In most cases, you set this configuration parameter using group policy. You can, however, set it manually in the configuration file if you are not using group policy or want to temporarily override group policy.
If you set this parameter in the configuration file, the parameter value should be a list of local user accounts that are mapped to Active Directory accounts. For example:
pam.sync.mapuser: root oracle sanchez
If you set this parameter and a mapped user changes his password, PAM updates the password hash for the corresponding local UNIX account in the local /etc/shadow file so that the passwords match. Synchronizing the passwords in this way ensures that local users can still log on even if there are problems with the network, Active Directory, or the adclient process. For example, if Active Directory is not available, the mapped user can log on as a local user by appending @localhost to the user name:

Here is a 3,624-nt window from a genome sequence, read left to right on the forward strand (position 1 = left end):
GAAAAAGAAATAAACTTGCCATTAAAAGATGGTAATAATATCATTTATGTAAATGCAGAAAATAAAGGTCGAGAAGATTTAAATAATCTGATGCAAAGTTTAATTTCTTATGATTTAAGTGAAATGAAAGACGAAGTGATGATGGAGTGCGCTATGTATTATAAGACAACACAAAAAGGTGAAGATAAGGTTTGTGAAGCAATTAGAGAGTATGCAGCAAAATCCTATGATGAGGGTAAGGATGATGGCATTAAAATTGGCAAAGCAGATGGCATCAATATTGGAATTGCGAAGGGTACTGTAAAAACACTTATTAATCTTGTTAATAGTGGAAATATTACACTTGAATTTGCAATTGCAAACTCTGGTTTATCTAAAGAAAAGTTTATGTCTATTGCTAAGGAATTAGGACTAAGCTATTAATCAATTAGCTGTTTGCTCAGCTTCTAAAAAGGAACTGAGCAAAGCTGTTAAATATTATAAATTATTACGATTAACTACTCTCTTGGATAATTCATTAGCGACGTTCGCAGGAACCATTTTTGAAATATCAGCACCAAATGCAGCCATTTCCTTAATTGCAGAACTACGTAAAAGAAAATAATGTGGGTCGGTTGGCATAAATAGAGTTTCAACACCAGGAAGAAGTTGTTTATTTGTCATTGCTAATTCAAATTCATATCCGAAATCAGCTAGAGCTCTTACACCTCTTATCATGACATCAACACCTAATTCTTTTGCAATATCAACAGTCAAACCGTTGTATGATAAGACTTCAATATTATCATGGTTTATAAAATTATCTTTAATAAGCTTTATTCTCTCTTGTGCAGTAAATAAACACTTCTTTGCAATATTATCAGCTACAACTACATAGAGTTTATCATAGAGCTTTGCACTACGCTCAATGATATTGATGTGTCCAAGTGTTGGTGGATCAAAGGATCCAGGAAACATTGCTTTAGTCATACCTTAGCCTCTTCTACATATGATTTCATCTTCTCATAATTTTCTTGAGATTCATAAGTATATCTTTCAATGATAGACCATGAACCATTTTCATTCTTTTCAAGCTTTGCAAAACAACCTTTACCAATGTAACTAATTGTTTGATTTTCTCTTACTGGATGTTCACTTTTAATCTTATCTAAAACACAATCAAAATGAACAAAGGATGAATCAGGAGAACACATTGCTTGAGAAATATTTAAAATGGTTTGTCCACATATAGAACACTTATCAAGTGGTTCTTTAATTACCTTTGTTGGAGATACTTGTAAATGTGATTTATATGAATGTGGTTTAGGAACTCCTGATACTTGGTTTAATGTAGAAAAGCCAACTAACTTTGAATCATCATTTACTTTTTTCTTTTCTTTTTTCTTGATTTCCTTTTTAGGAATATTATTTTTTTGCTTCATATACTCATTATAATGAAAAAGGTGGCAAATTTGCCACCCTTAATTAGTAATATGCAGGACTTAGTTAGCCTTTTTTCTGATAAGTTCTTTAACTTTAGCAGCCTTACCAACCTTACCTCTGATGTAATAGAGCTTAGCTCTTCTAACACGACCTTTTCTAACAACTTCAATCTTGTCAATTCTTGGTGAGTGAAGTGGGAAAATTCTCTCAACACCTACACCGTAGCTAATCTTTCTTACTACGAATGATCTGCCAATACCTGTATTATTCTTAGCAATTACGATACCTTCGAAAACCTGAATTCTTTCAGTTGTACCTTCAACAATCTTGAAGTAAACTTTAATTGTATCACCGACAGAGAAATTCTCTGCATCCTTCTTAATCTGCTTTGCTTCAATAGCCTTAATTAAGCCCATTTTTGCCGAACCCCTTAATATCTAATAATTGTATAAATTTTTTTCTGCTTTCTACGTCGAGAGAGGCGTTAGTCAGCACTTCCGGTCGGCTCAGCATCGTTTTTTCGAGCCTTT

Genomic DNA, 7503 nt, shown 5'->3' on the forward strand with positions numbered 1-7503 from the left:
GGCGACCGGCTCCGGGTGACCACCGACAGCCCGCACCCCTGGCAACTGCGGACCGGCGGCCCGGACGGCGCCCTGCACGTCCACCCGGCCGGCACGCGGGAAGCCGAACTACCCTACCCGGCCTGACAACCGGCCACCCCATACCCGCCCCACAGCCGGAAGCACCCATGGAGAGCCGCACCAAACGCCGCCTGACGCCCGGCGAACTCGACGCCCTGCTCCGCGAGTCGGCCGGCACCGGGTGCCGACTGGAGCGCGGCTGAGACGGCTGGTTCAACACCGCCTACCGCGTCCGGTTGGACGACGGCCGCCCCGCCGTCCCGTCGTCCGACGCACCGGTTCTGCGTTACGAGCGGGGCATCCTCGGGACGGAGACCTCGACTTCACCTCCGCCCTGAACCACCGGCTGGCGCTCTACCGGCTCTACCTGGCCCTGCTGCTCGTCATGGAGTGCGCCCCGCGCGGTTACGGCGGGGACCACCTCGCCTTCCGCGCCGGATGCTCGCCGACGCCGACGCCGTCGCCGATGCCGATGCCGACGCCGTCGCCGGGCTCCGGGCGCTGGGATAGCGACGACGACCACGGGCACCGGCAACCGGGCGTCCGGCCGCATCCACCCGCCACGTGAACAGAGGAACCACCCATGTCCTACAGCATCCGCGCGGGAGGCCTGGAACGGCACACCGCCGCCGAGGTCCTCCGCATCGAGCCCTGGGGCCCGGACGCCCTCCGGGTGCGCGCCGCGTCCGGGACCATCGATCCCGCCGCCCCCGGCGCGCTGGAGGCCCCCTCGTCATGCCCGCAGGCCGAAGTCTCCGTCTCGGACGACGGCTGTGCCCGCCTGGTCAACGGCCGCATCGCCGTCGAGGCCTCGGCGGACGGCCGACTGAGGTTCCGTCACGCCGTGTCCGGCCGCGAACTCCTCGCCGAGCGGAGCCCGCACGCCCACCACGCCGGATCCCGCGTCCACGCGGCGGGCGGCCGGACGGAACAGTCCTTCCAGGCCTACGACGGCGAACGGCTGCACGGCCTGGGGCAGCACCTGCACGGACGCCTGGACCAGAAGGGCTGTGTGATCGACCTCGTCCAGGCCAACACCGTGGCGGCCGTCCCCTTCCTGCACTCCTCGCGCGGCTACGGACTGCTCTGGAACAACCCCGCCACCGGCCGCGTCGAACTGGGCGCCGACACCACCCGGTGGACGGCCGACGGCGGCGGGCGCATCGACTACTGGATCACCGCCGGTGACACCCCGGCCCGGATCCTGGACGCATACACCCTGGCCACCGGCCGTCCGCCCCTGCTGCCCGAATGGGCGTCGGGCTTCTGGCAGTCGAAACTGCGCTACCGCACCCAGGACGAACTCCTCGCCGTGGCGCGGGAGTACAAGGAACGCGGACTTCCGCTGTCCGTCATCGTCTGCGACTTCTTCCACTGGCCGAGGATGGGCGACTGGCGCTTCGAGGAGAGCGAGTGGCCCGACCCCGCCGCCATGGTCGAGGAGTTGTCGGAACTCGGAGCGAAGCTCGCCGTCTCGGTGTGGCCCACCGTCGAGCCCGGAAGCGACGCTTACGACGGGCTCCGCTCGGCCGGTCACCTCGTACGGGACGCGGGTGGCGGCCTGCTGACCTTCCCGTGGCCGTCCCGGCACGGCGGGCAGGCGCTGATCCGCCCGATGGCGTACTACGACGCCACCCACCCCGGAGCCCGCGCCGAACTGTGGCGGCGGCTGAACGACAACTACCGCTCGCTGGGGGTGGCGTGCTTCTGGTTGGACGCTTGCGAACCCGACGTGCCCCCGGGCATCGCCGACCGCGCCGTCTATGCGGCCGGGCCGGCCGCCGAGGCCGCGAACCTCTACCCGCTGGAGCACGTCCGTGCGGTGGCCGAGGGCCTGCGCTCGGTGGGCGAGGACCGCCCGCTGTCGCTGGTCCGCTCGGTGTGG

Password synchronization requires you to do the following:
Install either the Centrify Password Synchronization component or the Microsoft Password Synchronization Service on all domain controllers.
If you do not have the Microsoft Password Synchronization Service installed on your domain controllers, you can install and use the Centrify Password Synchronization extension instead. You can install the Centrify Password Synchronization extension when you install other Centrify Management Services using the setup program or by running the standalone password extension installation program.
- Configure the zone properties for the computer’s zone to support agentless clients and to use the proper NIS domain name and Active Directory attribute for storing the user’s password hash.
- Map the specified local users to Active Directory using either the pam.mapuser.username configuration parameter or group policy.
- Verify the Active Directory user to which the local user is mapped has a profile in the zone you have configured for agentless authentication.
This parameter has no effect on Mac OS X systems.